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Not All Children Are Fussy Eaters!

This post could be seen as a rant or just a way to get something off my chest, but a lot of families who deal with Sensory Processing Disorder are sick of well meaning articles teaching parents how to get children to eat the right food.  I understand, that wonderful chefs like Curtis Stone, is encouraging families to really look at what we are eating and easy ways to make it better.

However, it also becomes extremely exhausting when there is little understanding or research on their part that their could possibly be more to it than simply labelling a child a ‘fussy eater’.  Some of these fussy eaters could possibly have Sensory Processing Disorder.

Sensory Processing or Sensory Integration is based on the sensory system working together to send messages to the brain through the nervous system.    The brain and nervous system receive input from body parts as well as from the outside world. The central nervous system is also a means of transmitting messages throughout the body and functions somewhat like a computer system. The messages that are transmitted, however, affect functions such as muscle movement, coordination, learning, memory, emotion, behaviour and thought.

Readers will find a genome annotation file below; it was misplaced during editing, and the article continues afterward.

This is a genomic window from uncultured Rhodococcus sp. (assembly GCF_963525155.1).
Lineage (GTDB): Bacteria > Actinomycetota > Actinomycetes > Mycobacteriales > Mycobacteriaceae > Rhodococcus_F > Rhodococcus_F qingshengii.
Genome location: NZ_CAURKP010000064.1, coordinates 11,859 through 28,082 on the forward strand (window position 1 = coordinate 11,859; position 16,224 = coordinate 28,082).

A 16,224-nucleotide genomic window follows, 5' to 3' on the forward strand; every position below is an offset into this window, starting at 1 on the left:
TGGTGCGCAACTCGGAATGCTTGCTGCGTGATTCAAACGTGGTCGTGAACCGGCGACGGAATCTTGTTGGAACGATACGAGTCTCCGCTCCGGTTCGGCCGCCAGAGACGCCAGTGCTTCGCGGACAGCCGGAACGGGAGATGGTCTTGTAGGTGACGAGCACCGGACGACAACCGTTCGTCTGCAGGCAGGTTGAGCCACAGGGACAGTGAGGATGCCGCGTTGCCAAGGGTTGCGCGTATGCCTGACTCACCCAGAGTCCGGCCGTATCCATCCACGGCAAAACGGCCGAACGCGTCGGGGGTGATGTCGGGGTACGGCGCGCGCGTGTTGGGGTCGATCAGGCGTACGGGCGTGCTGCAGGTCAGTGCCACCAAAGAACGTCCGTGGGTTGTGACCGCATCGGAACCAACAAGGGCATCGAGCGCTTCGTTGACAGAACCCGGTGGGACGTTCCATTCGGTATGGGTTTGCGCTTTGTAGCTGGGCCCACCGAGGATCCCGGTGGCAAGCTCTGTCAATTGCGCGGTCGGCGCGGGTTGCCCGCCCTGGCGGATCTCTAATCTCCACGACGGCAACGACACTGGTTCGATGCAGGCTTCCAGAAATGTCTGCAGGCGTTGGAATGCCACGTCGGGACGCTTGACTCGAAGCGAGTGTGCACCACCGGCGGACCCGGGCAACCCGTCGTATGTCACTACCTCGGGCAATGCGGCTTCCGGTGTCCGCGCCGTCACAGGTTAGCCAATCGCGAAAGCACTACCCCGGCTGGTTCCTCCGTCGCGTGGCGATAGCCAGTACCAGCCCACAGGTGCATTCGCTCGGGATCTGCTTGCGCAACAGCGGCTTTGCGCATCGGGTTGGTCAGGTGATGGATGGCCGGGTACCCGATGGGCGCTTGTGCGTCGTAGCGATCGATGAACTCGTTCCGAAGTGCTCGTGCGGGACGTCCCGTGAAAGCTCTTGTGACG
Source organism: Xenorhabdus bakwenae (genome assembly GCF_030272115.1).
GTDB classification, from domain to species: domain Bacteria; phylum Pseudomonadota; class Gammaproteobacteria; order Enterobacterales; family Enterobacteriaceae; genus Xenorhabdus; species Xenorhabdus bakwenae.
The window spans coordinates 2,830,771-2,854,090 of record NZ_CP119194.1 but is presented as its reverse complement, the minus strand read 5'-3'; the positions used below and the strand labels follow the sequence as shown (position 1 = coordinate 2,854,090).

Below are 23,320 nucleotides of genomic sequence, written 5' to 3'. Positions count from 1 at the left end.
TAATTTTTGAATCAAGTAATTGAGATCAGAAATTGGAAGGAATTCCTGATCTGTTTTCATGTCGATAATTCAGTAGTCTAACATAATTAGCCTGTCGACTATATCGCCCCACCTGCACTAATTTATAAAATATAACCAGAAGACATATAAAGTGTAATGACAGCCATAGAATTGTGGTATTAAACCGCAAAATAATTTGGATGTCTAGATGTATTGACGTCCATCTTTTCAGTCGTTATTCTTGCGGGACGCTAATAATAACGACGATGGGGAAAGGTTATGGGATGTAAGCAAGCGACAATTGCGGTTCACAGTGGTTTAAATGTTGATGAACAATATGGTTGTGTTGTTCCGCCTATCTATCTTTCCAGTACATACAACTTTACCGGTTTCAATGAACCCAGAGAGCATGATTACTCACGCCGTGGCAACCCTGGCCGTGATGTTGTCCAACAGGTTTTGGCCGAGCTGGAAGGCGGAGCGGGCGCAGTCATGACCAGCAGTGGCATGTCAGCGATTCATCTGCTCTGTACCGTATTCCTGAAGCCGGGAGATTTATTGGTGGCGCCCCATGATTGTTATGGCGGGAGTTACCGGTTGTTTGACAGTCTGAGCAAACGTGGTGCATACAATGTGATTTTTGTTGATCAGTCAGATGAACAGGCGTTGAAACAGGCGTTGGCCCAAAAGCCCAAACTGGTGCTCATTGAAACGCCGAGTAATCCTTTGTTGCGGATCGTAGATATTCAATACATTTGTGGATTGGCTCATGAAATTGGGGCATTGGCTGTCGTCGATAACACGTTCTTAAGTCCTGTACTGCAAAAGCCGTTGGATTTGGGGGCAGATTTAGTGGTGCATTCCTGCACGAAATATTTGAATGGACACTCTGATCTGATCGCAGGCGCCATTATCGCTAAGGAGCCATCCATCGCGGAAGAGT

However for people with Sensory Processing Disorder it is like a computer breakdown or malfunction in one part of the system which often affects other functions of the system. SPD is when the sensory signals don’t get organised into appropriate responses.  A person with SPD, finds it difficult to process and act upon information received through the senses, which creates challenges in performing countless everyday tasks.

For my daughter her oral area is her worst and food is a battle everyday.  Her sensory system is always defensive so any smell that may not be right will put her off coming even into the eating area.  At present she only eats white food which are rice cakes, Steggles nuggets, a particular wholemeal bread and forget fruit and vegetables.  Things that can send her running could be I have slightly overcooked something. The food may taste different from yesterday if I used the wrong spoon to mix it with the texture could feel funny.

We are currently seeing an Occupational Therapist to assist Emma.  We were doing an eating program and as I was sitting there watching Emma simply touch a banana and then get to the point of putting it in her mouth, I noticed that the OT actually wasn’t touching the banana either.  I would think the OT is in her early 20s and she told me that she has just taught herself how to eat an apple normally.

There would be so many individuals undiagnosed who have this issue out in the community who may be labelled as fussy eaters instead of Sensory Processing Disorder.